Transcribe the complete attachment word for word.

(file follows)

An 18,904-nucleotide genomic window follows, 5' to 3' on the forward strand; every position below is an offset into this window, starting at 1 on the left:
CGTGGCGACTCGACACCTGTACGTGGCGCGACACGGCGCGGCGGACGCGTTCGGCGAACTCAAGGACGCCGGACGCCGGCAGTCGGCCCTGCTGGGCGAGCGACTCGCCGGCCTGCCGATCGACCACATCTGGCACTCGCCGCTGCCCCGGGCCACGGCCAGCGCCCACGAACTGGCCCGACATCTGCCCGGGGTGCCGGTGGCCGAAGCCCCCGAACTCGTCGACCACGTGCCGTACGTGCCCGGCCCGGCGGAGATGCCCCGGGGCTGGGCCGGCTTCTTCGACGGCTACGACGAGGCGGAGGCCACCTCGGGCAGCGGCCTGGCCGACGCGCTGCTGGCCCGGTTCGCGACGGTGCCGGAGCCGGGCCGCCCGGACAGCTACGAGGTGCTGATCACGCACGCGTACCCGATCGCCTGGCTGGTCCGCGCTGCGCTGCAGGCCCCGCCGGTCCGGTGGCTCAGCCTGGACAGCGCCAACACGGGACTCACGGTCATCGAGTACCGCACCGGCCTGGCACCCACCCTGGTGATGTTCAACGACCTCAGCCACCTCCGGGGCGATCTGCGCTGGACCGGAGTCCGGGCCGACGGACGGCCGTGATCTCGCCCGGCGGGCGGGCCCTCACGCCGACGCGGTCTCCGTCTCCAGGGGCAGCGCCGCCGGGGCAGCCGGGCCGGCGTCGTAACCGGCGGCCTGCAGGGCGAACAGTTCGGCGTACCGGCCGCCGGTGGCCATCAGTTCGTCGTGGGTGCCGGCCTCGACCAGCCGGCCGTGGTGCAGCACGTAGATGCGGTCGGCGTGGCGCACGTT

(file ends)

An 18,904-nucleotide genomic window follows, 5' to 3' on the forward strand; every position below is an offset into this window, starting at 1 on the left:
CGTGGCGACTCGACACCTGTACGTGGCGCGACACGGCGCGGCGGACGCGTTCGGCGAACTCAAGGACGCCGGACGCCGGCAGTCGGCCCTGCTGGGCGAGCGACTCGCCGGCCTGCCGATCGACCACATCTGGCACTCGCCGCTGCCCCGGGCCACGGCCAGCGCCCACGAACTGGCCCGACATCTGCCCGGGGTGCCGGTGGCCGAAGCCCCCGAACTCGTCGACCACGTGCCGTACGTGCCCGGCCCGGCGGAGATGCCCCGGGGCTGGGCCGGCTTCTTCGACGGCTACGACGAGGCGGAGGCCACCTCGGGCAGCGGCCTGGCCGACGCGCTGCTGGCCCGGTTCGCGACGGTGCCGGAGCCGGGCCGCCCGGACAGCTACGAGGTGCTGATCACGCACGCGTACCCGATCGCCTGGCTGGTCCGCGCTGCGCTGCAGGCCCCGCCGGTCCGGTGGCTCAGCCTGGACAGCGCCAACACGGGACTCACGGTCATCGAGTACCGCACCGGCCTGGCACCCACCCTGGTGATGTTCAACGACCTCAGCCACCTCCGGGGCGATCTGCGCTGGACCGGAGTCCGGGCCGACGGACGGCCGTGATCTCGCCCGGCGGGCGGGCCCTCACGCCGACGCGGTCTCCGTCTCCAGGGGCAGCGCCGCCGGGGCAGCCGGGCCGGCGTCGTAACCGGCGGCCTGCAGGGCGAACAGTTCGGCGTACCGGCCGCCGGTGGCCATCAGTTCGTCGTGGGTGCCGGCCTCGACCAGCCGGCCGTGGTGCAGCACGTAGATGCGGTCGGCGTGGCGCACGTT